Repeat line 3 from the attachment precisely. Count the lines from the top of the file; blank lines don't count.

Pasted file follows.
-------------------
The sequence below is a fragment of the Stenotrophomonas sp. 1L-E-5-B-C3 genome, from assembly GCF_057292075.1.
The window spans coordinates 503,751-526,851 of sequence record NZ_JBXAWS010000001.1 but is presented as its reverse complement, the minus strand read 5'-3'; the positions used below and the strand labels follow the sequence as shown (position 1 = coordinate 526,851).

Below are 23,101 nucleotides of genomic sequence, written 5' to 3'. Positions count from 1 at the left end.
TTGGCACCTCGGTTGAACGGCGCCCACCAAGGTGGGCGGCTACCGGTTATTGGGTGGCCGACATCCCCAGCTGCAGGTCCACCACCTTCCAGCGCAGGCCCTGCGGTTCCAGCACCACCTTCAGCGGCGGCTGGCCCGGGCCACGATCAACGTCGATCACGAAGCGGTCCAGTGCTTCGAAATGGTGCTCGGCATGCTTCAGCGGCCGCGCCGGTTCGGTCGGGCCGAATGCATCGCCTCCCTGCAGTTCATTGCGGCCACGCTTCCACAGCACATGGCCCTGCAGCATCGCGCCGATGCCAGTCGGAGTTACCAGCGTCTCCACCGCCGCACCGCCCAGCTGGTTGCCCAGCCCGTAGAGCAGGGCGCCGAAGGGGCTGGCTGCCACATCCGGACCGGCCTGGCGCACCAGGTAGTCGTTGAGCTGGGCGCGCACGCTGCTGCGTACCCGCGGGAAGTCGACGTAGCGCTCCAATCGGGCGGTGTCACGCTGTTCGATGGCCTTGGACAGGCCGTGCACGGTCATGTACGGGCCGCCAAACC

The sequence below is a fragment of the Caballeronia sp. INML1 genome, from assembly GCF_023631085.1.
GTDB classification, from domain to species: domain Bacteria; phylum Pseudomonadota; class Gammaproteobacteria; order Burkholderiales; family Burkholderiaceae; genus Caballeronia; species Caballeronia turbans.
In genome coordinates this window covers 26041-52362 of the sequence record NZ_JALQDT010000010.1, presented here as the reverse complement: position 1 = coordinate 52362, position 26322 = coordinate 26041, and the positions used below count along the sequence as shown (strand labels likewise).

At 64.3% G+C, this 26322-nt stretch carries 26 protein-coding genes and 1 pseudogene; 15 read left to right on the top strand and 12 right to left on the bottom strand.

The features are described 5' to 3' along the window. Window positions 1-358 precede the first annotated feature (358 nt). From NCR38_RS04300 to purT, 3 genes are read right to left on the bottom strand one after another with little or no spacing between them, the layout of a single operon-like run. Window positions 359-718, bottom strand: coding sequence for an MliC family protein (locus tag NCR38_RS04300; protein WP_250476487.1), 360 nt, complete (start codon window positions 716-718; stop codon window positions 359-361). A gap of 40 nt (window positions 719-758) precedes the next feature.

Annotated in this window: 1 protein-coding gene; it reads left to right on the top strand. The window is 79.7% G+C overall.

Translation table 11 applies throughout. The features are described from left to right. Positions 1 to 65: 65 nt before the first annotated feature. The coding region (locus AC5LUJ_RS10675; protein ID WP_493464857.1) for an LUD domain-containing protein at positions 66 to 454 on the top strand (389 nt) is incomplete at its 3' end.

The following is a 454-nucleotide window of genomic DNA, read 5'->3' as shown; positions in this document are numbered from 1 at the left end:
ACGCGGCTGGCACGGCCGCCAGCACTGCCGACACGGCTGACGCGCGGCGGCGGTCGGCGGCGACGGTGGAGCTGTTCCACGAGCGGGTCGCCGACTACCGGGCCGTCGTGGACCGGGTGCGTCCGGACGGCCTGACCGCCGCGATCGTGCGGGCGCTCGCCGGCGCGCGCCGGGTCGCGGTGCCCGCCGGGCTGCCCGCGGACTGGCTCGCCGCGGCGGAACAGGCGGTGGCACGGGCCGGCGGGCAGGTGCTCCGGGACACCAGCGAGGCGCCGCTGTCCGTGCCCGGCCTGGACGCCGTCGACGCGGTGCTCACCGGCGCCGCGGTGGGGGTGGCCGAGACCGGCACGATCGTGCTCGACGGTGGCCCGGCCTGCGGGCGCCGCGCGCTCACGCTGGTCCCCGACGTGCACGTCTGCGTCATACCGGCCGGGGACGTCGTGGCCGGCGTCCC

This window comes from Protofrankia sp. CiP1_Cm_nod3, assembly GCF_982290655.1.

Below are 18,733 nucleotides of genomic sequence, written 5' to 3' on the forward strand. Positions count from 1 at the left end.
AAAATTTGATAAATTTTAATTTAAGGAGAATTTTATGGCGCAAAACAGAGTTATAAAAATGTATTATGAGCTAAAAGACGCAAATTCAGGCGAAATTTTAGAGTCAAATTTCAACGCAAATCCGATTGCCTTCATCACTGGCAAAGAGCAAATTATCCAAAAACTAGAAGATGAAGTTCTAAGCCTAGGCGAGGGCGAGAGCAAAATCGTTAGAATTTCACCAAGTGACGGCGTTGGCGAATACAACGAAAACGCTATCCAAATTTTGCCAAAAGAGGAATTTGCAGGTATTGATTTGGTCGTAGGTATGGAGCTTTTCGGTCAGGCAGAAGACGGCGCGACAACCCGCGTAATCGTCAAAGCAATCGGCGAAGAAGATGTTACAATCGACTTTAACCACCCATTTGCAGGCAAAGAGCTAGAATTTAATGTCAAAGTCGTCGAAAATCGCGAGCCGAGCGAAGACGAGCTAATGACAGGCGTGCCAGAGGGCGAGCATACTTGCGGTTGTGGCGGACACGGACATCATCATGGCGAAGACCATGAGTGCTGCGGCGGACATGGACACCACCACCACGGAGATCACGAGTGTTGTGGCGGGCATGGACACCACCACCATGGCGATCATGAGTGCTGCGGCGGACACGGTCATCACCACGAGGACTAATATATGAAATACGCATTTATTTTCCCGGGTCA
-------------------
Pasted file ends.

Below are 23,101 nucleotides of genomic sequence, written 5' to 3'. Positions count from 1 at the left end.